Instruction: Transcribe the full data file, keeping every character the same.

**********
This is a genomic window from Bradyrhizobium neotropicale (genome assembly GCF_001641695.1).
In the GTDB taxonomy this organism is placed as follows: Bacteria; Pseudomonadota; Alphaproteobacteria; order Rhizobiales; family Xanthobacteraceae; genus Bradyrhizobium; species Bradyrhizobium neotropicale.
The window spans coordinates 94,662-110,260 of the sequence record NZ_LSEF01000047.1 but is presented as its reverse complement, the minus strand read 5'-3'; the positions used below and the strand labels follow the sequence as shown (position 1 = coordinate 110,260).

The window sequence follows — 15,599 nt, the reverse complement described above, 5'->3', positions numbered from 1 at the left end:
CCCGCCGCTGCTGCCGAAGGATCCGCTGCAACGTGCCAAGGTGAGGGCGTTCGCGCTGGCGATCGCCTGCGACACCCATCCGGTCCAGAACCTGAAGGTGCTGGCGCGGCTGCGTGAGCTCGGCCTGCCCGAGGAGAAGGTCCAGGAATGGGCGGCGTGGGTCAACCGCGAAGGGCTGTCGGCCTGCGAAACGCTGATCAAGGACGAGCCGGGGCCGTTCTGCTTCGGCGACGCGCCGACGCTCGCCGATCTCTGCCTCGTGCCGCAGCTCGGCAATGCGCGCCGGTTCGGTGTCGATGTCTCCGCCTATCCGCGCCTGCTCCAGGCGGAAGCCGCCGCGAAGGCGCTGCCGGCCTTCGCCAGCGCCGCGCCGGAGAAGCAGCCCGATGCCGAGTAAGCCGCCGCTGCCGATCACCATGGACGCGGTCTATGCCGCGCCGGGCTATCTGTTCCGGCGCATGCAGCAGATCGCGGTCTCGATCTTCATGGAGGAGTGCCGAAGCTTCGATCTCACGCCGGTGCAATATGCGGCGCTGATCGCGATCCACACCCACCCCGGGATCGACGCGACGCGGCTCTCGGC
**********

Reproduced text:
This is a genomic window from Bradyrhizobium neotropicale (genome assembly GCF_001641695.1).
In the GTDB taxonomy this organism is placed as follows: Bacteria; Pseudomonadota; Alphaproteobacteria; order Rhizobiales; family Xanthobacteraceae; genus Bradyrhizobium; species Bradyrhizobium neotropicale.
The window spans coordinates 94,662-110,260 of the sequence record NZ_LSEF01000047.1 but is presented as its reverse complement, the minus strand read 5'-3'; the positions used below and the strand labels follow the sequence as shown (position 1 = coordinate 110,260).

The window sequence follows — 15,599 nt, the reverse complement described above, 5'->3', positions numbered from 1 at the left end:
CCCGCCGCTGCTGCCGAAGGATCCGCTGCAACGTGCCAAGGTGAGGGCGTTCGCGCTGGCGATCGCCTGCGACACCCATCCGGTCCAGAACCTGAAGGTGCTGGCGCGGCTGCGTGAGCTCGGCCTGCCCGAGGAGAAGGTCCAGGAATGGGCGGCGTGGGTCAACCGCGAAGGGCTGTCGGCCTGCGAAACGCTGATCAAGGACGAGCCGGGGCCGTTCTGCTTCGGCGACGCGCCGACGCTCGCCGATCTCTGCCTCGTGCCGCAGCTCGGCAATGCGCGCCGGTTCGGTGTCGATGTCTCCGCCTATCCGCGCCTGCTCCAGGCGGAAGCCGCCGCGAAGGCGCTGCCGGCCTTCGCCAGCGCCGCGCCGGAGAAGCAGCCCGATGCCGAGTAAGCCGCCGCTGCCGATCACCATGGACGCGGTCTATGCCGCGCCGGGCTATCTGTTCCGGCGCATGCAGCAGATCGCGGTCTCGATCTTCATGGAGGAGTGCCGAAGCTTCGATCTCACGCCGGTGCAATATGCGGCGCTGATCGCGATCCACACCCACCCCGGGATCGACGCGACGCGGCTCTCGGC